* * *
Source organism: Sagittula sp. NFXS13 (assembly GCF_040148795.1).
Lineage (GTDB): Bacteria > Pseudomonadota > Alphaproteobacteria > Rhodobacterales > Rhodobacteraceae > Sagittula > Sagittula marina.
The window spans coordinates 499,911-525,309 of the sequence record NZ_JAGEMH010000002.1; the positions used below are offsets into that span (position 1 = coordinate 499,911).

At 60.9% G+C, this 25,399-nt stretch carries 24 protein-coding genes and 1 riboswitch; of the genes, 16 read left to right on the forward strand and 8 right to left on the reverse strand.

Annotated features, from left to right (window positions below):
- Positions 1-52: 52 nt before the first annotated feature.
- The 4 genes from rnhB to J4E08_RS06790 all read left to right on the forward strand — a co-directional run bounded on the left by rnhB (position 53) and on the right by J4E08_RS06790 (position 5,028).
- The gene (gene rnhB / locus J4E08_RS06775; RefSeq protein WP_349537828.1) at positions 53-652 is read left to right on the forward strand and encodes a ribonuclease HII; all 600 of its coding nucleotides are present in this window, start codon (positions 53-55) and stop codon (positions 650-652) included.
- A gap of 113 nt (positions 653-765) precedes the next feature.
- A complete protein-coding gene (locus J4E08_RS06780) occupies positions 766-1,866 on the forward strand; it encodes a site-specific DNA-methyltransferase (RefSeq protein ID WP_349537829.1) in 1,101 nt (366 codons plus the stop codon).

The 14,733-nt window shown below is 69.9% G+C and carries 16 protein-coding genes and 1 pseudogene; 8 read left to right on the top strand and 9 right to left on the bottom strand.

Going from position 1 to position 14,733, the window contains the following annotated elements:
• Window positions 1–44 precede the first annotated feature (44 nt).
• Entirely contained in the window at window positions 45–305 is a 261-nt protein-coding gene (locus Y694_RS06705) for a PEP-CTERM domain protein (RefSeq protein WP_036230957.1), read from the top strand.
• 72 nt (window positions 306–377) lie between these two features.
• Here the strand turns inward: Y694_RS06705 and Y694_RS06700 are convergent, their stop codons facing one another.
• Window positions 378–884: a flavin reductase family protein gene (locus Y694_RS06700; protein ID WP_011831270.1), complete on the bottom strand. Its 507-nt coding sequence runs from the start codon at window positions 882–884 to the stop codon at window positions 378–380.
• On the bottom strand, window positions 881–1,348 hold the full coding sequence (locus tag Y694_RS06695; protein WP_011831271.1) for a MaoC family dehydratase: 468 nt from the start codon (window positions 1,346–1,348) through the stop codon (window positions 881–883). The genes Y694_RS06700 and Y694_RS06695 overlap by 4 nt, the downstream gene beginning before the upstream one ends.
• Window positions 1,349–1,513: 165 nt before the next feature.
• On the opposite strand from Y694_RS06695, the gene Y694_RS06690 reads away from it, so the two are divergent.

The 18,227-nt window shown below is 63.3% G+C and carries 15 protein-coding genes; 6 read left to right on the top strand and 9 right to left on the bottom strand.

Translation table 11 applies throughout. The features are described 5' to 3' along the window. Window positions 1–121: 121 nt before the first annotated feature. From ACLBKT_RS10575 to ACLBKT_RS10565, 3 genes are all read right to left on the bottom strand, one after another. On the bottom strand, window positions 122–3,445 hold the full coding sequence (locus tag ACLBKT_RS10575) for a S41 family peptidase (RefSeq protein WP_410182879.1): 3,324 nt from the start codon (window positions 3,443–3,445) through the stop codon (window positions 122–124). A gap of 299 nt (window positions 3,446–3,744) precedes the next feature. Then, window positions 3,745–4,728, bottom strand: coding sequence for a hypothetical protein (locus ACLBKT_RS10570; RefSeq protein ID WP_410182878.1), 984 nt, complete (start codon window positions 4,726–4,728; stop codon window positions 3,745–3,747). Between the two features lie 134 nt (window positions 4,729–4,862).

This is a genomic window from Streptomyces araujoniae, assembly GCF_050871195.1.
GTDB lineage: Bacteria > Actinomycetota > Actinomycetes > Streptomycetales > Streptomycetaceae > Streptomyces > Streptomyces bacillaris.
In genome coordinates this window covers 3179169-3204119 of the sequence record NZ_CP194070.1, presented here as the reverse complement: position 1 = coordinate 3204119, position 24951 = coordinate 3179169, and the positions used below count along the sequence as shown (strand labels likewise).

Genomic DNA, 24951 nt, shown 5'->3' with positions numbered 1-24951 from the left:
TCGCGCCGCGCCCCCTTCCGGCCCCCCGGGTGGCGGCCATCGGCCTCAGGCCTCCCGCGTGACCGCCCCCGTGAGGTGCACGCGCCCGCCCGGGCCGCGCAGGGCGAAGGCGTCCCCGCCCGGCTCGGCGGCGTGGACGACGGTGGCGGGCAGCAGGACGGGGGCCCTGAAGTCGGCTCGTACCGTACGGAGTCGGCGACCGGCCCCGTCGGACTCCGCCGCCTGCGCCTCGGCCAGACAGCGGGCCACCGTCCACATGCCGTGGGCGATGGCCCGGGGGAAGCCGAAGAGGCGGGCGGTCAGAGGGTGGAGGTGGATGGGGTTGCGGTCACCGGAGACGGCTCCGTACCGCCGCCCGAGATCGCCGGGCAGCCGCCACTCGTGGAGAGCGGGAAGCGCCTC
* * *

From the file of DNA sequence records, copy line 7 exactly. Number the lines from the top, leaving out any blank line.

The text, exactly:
- The 4 genes from rnhB to J4E08_RS06790 all read left to right on the forward strand — a co-directional run bounded on the left by rnhB (position 53) and on the right by J4E08_RS06790 (position 5,028).